One or two hon. Members raised the question of costs. The figures which my right hon. Friend quoted for the cost of putting up houses were, roughly, from something below £500 to something above £700. That very wide variation is due to several causes. First of all, the cost of labour varies considerably from area to area—much more than many hon. Members might consider. Secondly, it depends very much upon the propinquity of brickfields, upon the distances which material has to be taken, upon the material required for housing—bricks, slates, cement, are heavy, and it adds considerably to the cost of putting up a house if that material has to be borne a long distance. Then another factor was difference in type of houses. We do not want to stereotype the type of house. We do not want to cover England with half a million houses all of exactly the same character. We are encouraging local initiative, local taste, and the use of local material. But there are also two types of houses concerned. At the one end you have got your living room and a parlour and three or four bedrooms, a scullery, and a bathroom. Then you have got another type of house, which has got three bedrooms instead of four, which has got a living room but no parlour, and which has got a scullery and a bath. There are very few instances where only two bedrooms are being put in. Those differences, I think, would account for the considerable difference between £500 and £700—the different type of house and the different cost of labour and material in different areas. We estimate that the cost of roads and sewers is, roughly, about £50 to £60 per house. The question of land has been raised by several hon. Members, and landowners are being criticised to a considerable extent, but it is only fair to say that by agreement local authorities have acquired sufficient land for something like 200,000 houses or more —I forget offhand the exact number, but anyway far more sites have been acquired and approved than we can deal with at the present moment. By using the valuers of the Inland Revenue, the costs have been reduced, in a considerable number of cases, an average of something like 30 per cent., and we are encouraging and asking local authorities before entering into negotiations to get the advice of the land valuers as to the prices which they ought to pay for the land. The House knows perfectly well that there is a Bill dealing with land acquisition, but this is not a suitable occasion for me to discuss that.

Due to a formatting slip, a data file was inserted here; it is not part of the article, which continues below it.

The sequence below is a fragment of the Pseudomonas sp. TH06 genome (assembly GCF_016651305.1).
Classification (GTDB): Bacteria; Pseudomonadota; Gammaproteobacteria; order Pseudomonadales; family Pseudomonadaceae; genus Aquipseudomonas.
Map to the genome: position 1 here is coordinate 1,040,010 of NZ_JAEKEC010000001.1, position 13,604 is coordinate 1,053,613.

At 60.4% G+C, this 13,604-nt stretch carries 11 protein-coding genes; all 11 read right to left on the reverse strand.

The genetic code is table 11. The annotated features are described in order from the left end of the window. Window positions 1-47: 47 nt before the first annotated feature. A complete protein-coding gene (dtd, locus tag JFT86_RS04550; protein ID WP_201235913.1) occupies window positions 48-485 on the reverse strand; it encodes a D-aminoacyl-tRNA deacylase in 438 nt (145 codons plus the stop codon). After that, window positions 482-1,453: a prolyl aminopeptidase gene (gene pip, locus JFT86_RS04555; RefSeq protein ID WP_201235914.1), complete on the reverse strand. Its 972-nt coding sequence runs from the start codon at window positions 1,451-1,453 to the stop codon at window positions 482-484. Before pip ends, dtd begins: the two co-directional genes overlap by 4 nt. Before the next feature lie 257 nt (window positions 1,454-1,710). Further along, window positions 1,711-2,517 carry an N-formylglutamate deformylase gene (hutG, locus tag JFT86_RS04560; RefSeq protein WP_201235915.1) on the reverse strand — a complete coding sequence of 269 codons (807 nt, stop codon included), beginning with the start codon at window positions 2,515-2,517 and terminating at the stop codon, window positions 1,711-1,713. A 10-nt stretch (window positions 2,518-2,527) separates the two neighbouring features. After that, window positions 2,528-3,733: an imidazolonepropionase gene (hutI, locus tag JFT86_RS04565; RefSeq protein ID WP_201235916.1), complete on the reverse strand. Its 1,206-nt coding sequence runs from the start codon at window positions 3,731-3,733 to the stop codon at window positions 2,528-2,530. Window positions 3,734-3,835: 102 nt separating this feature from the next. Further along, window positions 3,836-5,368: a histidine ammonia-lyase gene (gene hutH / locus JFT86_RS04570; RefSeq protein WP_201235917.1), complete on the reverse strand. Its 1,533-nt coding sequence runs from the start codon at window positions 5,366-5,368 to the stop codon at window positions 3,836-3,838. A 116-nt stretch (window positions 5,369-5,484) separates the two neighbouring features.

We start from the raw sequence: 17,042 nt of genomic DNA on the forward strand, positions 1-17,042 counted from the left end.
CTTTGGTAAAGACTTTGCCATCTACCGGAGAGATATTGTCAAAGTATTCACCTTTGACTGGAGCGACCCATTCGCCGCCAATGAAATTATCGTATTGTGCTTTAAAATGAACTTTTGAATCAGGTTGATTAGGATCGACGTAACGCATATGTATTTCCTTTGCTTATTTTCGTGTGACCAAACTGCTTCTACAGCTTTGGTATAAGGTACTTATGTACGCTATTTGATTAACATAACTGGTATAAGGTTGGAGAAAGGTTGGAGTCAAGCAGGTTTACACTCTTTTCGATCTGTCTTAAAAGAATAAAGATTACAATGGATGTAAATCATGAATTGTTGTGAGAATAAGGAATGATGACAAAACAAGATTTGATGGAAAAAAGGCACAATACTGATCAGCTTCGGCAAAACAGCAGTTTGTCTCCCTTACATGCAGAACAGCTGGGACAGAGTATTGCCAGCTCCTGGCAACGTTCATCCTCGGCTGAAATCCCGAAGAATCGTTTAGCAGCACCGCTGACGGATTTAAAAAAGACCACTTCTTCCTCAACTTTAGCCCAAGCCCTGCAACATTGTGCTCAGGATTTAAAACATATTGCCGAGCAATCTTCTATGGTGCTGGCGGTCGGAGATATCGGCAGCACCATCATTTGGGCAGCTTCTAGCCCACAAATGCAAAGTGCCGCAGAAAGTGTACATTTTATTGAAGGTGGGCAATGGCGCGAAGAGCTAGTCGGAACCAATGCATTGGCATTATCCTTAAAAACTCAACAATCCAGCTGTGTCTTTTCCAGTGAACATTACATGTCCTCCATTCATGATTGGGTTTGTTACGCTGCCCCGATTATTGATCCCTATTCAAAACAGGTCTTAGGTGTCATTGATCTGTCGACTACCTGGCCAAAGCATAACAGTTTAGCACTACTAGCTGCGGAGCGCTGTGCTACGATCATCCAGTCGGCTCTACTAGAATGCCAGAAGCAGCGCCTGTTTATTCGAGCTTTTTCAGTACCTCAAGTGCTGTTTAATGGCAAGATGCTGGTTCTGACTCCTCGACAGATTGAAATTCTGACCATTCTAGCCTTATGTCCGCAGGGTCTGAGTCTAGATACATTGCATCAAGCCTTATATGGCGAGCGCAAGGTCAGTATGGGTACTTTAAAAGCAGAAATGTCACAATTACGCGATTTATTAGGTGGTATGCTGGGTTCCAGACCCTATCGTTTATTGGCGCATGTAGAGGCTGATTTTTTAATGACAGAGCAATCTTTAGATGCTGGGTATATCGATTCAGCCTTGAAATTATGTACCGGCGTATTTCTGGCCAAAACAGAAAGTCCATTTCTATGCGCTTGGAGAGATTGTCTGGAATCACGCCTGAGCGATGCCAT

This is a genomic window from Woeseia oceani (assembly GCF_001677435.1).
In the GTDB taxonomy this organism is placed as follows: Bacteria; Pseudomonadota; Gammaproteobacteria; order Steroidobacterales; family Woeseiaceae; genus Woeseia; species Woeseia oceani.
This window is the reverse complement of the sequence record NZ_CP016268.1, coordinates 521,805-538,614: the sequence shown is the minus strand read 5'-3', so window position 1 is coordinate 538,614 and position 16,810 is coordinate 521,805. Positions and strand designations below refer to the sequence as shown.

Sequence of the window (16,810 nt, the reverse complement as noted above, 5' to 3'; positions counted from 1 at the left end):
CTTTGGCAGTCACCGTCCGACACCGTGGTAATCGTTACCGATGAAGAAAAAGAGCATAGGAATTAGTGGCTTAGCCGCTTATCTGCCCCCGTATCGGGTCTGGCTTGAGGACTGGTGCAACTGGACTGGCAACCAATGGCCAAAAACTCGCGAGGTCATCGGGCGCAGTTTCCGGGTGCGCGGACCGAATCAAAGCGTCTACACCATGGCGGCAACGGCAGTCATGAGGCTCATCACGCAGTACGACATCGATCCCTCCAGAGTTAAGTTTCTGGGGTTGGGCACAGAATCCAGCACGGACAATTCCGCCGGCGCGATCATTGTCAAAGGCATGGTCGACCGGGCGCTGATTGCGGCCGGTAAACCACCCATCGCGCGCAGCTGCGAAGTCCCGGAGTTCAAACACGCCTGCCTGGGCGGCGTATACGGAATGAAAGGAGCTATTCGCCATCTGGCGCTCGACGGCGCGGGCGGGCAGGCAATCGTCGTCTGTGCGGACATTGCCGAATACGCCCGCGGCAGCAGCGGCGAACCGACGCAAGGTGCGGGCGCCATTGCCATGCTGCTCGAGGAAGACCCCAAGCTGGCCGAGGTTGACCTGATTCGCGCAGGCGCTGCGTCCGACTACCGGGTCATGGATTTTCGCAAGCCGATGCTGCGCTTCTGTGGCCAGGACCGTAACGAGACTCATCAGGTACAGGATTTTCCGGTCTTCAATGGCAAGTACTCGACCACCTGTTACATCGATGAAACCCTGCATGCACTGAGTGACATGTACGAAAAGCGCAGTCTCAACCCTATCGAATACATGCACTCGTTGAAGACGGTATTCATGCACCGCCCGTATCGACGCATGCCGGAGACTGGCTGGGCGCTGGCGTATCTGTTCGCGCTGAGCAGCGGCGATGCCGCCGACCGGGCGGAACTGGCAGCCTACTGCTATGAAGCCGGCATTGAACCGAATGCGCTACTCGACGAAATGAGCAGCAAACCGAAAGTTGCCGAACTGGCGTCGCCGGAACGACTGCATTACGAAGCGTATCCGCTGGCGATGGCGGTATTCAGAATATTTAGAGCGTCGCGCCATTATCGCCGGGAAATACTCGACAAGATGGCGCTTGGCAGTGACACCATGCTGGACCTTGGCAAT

There will be another opportunity when my hon. Friend can raise that, but in considering the cost of houses and the amounts to be charged for rent, do not let us forget the change in the value of money. We are rather apt to take it for granted that, although the cost of almost everything else must necessarily go up, and is going up, and will remain up, if not at its present figure, but certainly will never go back to prewar figures, people are too apt to begin discussing the housing problem as if the pre-war rents and cost of building must be maintained. The same factors operate in housing, and because they operate in housing they will operate in rents, as operate in cost of living generally. An hon. Friend opposite raised one or two points. He asked what was to be done with the staff. As he knows, the Ministry of Health is being created, roughly speaking, by amalgamating the Local Government Board and the English Insurance Commission. On the whole, the existing staff will stay on, but a few are retiring on pension. The majority are staying on. Eleven assistant secretaries are being appointed dealing with different groups of subjects in the Department, and my right hon. Friend is also getting ready to give to other departments certain non-health functions as authorised under the Bill setting up the Ministry of Health. As regards influenza, the Medical Research Committee did predict that there would be another wave of influenza. A special committee has been set up, and is investigating this very important and very difficult subject. They have been sitting constantly, meeting regularly, and have been able to suggest various courses which have helped to mitigate this disease, which has not been limited to any country or to any section of the community or any type of people. It has swept over the world. It comes-periodically as a sort of plague.
I think that the last time of speaking on behalf of the Local Government Board I may pay a tribute to the enormous amount of good work that has been done by the Local Government Board. Many of us have criticised the Local Government Board in the past. We have criticised previous Ministers. It is because of that that we want to take this opportunity of acknowledging, and acknowledging freely and without reservation, the real amount of good work which has been done by that Department. We are setting out, as I said just now, with a new vision. I really believe that local authorities are also going to get that new vision, that they are going to share it, that they are going to realise that their duties are not only local, but national. All hon. Members will, I hope, make the local authorities with whom they have influence, with whom they are connected, realise that we are dependent on them more and more to build up the new country which we all want to see, and that their duties and responsibilities are not only to the inhabitants of their areas, but to the citizens of the whole country. I really believe there is a growing determination among local authorities to look perhaps a little bit further with a wider horizon than some of them have done in the past. There are local authorities with whom anybody might well be proud to be associated, who have given a splendid lead in the way of local patriotism and the development of local conditions. If local authorities as a whole, as I hope, will have the same vision, the same patriotism, the same determination to use the powers Parliament has given them in the past, is giving them now, and wants to give them in the future, then I believe we shall have a reorganisation of conditions and services and reconstruction in the best sense, because it will be based upon individual responsibility and upon common recognition by the members elected by the citizens of each area that they are not only citizens of that area but citizens of, and responsible to, the country as a whole.